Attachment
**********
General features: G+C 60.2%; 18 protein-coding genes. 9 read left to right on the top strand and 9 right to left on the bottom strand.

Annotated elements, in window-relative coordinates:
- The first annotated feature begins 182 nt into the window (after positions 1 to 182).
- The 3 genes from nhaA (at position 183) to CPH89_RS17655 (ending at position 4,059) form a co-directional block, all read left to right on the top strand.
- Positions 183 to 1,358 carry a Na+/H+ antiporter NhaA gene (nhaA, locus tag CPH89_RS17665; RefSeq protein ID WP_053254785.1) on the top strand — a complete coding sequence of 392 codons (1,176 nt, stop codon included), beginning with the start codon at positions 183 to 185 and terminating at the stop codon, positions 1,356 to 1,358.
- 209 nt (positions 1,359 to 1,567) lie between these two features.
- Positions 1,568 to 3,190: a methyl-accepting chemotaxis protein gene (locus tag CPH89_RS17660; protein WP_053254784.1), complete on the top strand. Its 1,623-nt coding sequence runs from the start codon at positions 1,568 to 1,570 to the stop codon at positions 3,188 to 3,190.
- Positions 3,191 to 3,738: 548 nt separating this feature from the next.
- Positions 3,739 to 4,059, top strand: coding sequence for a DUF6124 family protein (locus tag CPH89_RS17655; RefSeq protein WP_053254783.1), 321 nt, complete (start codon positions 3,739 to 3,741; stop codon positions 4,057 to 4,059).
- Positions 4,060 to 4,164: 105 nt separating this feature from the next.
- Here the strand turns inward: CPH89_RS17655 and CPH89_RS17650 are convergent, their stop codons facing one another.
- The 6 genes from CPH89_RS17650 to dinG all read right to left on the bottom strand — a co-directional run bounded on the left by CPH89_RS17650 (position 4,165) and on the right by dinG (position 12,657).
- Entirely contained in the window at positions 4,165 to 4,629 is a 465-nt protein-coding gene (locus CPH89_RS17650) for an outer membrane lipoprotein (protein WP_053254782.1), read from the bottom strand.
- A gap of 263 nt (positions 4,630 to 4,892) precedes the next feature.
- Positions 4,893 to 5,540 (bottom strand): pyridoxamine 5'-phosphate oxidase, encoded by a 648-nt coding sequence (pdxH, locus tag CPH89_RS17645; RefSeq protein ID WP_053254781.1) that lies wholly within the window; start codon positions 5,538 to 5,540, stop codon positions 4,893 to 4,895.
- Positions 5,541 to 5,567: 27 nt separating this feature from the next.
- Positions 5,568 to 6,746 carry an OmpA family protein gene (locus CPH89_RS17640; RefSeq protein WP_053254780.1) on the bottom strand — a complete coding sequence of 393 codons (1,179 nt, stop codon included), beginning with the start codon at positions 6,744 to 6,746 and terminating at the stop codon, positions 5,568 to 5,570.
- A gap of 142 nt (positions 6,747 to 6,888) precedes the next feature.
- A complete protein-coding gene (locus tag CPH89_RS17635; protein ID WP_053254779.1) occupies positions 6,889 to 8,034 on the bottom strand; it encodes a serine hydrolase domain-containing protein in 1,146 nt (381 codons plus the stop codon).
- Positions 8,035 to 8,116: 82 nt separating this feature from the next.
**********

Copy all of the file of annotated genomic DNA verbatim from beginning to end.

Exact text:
General features: G+C 60.2%; 18 protein-coding genes. 9 read left to right on the top strand and 9 right to left on the bottom strand.

Annotated elements, in window-relative coordinates:
- The first annotated feature begins 182 nt into the window (after positions 1 to 182).
- The 3 genes from nhaA (at position 183) to CPH89_RS17655 (ending at position 4,059) form a co-directional block, all read left to right on the top strand.
- Positions 183 to 1,358 carry a Na+/H+ antiporter NhaA gene (nhaA, locus tag CPH89_RS17665; RefSeq protein ID WP_053254785.1) on the top strand — a complete coding sequence of 392 codons (1,176 nt, stop codon included), beginning with the start codon at positions 183 to 185 and terminating at the stop codon, positions 1,356 to 1,358.
- 209 nt (positions 1,359 to 1,567) lie between these two features.
- Positions 1,568 to 3,190: a methyl-accepting chemotaxis protein gene (locus tag CPH89_RS17660; protein WP_053254784.1), complete on the top strand. Its 1,623-nt coding sequence runs from the start codon at positions 1,568 to 1,570 to the stop codon at positions 3,188 to 3,190.
- Positions 3,191 to 3,738: 548 nt separating this feature from the next.
- Positions 3,739 to 4,059, top strand: coding sequence for a DUF6124 family protein (locus tag CPH89_RS17655; RefSeq protein WP_053254783.1), 321 nt, complete (start codon positions 3,739 to 3,741; stop codon positions 4,057 to 4,059).
- Positions 4,060 to 4,164: 105 nt separating this feature from the next.
- Here the strand turns inward: CPH89_RS17655 and CPH89_RS17650 are convergent, their stop codons facing one another.
- The 6 genes from CPH89_RS17650 to dinG all read right to left on the bottom strand — a co-directional run bounded on the left by CPH89_RS17650 (position 4,165) and on the right by dinG (position 12,657).
- Entirely contained in the window at positions 4,165 to 4,629 is a 465-nt protein-coding gene (locus CPH89_RS17650) for an outer membrane lipoprotein (protein WP_053254782.1), read from the bottom strand.
- A gap of 263 nt (positions 4,630 to 4,892) precedes the next feature.
- Positions 4,893 to 5,540 (bottom strand): pyridoxamine 5'-phosphate oxidase, encoded by a 648-nt coding sequence (pdxH, locus tag CPH89_RS17645; RefSeq protein ID WP_053254781.1) that lies wholly within the window; start codon positions 5,538 to 5,540, stop codon positions 4,893 to 4,895.
- Positions 5,541 to 5,567: 27 nt separating this feature from the next.
- Positions 5,568 to 6,746 carry an OmpA family protein gene (locus CPH89_RS17640; RefSeq protein WP_053254780.1) on the bottom strand — a complete coding sequence of 393 codons (1,179 nt, stop codon included), beginning with the start codon at positions 6,744 to 6,746 and terminating at the stop codon, positions 5,568 to 5,570.
- A gap of 142 nt (positions 6,747 to 6,888) precedes the next feature.
- A complete protein-coding gene (locus tag CPH89_RS17635; protein ID WP_053254779.1) occupies positions 6,889 to 8,034 on the bottom strand; it encodes a serine hydrolase domain-containing protein in 1,146 nt (381 codons plus the stop codon).
- Positions 8,035 to 8,116: 82 nt separating this feature from the next.